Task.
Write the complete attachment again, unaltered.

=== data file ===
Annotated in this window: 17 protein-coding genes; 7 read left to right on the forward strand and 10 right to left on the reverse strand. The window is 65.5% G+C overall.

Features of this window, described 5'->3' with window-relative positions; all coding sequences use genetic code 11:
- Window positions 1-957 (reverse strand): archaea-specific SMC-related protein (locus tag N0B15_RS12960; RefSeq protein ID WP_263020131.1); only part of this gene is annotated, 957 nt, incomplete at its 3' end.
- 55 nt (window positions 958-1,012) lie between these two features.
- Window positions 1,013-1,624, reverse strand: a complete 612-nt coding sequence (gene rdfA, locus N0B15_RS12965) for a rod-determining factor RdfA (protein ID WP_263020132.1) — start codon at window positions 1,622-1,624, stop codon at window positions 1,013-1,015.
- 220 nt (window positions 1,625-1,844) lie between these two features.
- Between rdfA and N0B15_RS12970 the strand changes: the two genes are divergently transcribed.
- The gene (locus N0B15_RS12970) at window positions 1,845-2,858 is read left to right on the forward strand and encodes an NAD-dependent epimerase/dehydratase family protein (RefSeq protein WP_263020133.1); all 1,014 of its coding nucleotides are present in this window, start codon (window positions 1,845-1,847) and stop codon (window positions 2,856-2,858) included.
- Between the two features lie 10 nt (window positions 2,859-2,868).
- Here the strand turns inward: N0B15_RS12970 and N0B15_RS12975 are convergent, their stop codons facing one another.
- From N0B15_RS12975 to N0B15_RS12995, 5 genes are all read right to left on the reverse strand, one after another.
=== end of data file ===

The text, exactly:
Annotated in this window: 17 protein-coding genes; 7 read left to right on the forward strand and 10 right to left on the reverse strand. The window is 65.5% G+C overall.

Features of this window, described 5'->3' with window-relative positions; all coding sequences use genetic code 11:
- Window positions 1-957 (reverse strand): archaea-specific SMC-related protein (locus tag N0B15_RS12960; RefSeq protein ID WP_263020131.1); only part of this gene is annotated, 957 nt, incomplete at its 3' end.
- 55 nt (window positions 958-1,012) lie between these two features.
- Window positions 1,013-1,624, reverse strand: a complete 612-nt coding sequence (gene rdfA, locus N0B15_RS12965) for a rod-determining factor RdfA (protein ID WP_263020132.1) — start codon at window positions 1,622-1,624, stop codon at window positions 1,013-1,015.
- 220 nt (window positions 1,625-1,844) lie between these two features.
- Between rdfA and N0B15_RS12970 the strand changes: the two genes are divergently transcribed.
- The gene (locus N0B15_RS12970) at window positions 1,845-2,858 is read left to right on the forward strand and encodes an NAD-dependent epimerase/dehydratase family protein (RefSeq protein WP_263020133.1); all 1,014 of its coding nucleotides are present in this window, start codon (window positions 1,845-1,847) and stop codon (window positions 2,856-2,858) included.
- Between the two features lie 10 nt (window positions 2,859-2,868).
- Here the strand turns inward: N0B15_RS12970 and N0B15_RS12975 are convergent, their stop codons facing one another.
- From N0B15_RS12975 to N0B15_RS12995, 5 genes are all read right to left on the reverse strand, one after another.